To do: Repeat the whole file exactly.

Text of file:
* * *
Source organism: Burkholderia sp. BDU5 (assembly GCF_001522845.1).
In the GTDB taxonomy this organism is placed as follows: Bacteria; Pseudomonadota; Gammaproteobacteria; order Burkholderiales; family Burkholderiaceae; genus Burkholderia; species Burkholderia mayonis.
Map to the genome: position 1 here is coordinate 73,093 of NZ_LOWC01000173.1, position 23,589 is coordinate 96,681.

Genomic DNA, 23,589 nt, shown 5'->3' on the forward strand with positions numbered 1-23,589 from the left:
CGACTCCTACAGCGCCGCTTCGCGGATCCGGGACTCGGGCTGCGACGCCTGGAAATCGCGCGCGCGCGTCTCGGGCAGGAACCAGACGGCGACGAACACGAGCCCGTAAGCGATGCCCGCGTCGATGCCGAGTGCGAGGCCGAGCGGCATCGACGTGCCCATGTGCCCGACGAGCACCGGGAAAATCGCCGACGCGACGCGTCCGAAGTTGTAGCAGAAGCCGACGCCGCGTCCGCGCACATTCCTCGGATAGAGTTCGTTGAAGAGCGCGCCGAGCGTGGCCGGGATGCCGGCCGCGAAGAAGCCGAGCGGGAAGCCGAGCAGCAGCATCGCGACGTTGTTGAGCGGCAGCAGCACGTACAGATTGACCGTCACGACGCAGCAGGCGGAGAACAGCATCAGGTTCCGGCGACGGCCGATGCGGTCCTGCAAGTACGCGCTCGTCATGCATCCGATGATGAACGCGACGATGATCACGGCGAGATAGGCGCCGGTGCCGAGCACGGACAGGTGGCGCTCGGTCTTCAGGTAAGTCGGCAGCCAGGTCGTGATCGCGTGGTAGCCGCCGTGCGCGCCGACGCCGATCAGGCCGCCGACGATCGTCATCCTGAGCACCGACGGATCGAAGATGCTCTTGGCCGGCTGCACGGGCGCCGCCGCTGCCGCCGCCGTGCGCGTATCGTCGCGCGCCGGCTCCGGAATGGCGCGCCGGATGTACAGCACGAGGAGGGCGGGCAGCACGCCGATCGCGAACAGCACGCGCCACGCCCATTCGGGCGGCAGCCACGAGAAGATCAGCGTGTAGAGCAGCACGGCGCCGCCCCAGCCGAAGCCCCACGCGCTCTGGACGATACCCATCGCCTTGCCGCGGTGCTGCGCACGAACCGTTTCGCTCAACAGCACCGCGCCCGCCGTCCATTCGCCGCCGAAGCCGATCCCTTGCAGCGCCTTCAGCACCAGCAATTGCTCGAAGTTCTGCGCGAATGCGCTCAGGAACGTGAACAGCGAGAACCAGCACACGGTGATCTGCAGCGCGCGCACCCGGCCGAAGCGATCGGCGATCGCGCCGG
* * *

Source organism: Burkholderia sp. BDU5 (assembly GCF_001522845.1).
In the GTDB taxonomy this organism is placed as follows: Bacteria; Pseudomonadota; Gammaproteobacteria; order Burkholderiales; family Burkholderiaceae; genus Burkholderia; species Burkholderia mayonis.
Map to the genome: position 1 here is coordinate 73,093 of NZ_LOWC01000173.1, position 23,589 is coordinate 96,681.

Genomic DNA, 23,589 nt, shown 5'->3' on the forward strand with positions numbered 1-23,589 from the left:
CGACTCCTACAGCGCCGCTTCGCGGATCCGGGACTCGGGCTGCGACGCCTGGAAATCGCGCGCGCGCGTCTCGGGCAGGAACCAGACGGCGACGAACACGAGCCCGTAAGCGATGCCCGCGTCGATGCCGAGTGCGAGGCCGAGCGGCATCGACGTGCCCATGTGCCCGACGAGCACCGGGAAAATCGCCGACGCGACGCGTCCGAAGTTGTAGCAGAAGCCGACGCCGCGTCCGCGCACATTCCTCGGATAGAGTTCGTTGAAGAGCGCGCCGAGCGTGGCCGGGATGCCGGCCGCGAAGAAGCCGAGCGGGAAGCCGAGCAGCAGCATCGCGACGTTGTTGAGCGGCAGCAGCACGTACAGATTGACCGTCACGACGCAGCAGGCGGAGAACAGCATCAGGTTCCGGCGACGGCCGATGCGGTCCTGCAAGTACGCGCTCGTCATGCATCCGATGATGAACGCGACGATGATCACGGCGAGATAGGCGCCGGTGCCGAGCACGGACAGGTGGCGCTCGGTCTTCAGGTAAGTCGGCAGCCAGGTCGTGATCGCGTGGTAGCCGCCGTGCGCGCCGACGCCGATCAGGCCGCCGACGATCGTCATCCTGAGCACCGACGGATCGAAGATGCTCTTGGCCGGCTGCACGGGCGCCGCCGCTGCCGCCGCCGTGCGCGTATCGTCGCGCGCCGGCTCCGGAATGGCGCGCCGGATGTACAGCACGAGGAGGGCGGGCAGCACGCCGATCGCGAACAGCACGCGCCACGCCCATTCGGGCGGCAGCCACGAGAAGATCAGCGTGTAGAGCAGCACGGCGCCGCCCCAGCCGAAGCCCCACGCGCTCTGGACGATACCCATCGCCTTGCCGCGGTGCTGCGCACGAACCGTTTCGCTCAACAGCACCGCGCCCGCCGTCCATTCGCCGCCGAAGCCGATCCCTTGCAGCGCCTTCAGCACCAGCAATTGCTCGAAGTTCTGCGCGAATGCGCTCAGGAACGTGAACAGCGAGAACCAGCACACGGTGATCTGCAGCGCGCGCACCCGGCCGAAGCGATCGGCGATCGCGCCGG